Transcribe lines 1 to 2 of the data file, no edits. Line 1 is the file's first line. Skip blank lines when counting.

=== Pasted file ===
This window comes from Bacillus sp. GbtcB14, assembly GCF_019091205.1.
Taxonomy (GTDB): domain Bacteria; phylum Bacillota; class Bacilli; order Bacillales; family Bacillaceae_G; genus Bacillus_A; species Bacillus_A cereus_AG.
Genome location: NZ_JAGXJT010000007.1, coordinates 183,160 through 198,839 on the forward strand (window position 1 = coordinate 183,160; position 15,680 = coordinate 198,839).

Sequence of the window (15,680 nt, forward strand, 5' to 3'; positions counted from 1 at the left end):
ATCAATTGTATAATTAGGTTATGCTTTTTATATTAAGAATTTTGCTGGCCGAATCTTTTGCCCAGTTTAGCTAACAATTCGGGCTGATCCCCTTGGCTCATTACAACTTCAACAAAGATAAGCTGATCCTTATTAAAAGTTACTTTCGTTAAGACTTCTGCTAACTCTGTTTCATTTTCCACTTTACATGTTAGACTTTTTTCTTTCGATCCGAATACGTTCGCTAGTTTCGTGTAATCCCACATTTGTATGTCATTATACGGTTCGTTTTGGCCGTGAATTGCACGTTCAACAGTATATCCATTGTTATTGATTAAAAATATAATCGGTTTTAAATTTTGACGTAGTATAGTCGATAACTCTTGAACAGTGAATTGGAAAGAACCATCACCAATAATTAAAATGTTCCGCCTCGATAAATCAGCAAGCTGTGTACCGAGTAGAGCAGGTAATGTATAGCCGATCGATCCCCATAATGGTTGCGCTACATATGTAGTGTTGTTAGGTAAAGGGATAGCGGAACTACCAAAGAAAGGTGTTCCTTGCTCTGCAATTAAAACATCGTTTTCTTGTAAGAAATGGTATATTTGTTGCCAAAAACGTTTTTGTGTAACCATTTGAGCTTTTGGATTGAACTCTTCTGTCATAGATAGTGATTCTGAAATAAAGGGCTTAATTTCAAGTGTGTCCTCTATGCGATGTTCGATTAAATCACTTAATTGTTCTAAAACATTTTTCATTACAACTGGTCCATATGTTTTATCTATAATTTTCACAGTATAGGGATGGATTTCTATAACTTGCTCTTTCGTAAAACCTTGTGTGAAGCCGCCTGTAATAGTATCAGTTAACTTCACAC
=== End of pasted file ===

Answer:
This window comes from Bacillus sp. GbtcB14, assembly GCF_019091205.1.
Taxonomy (GTDB): domain Bacteria; phylum Bacillota; class Bacilli; order Bacillales; family Bacillaceae_G; genus Bacillus_A; species Bacillus_A cereus_AG.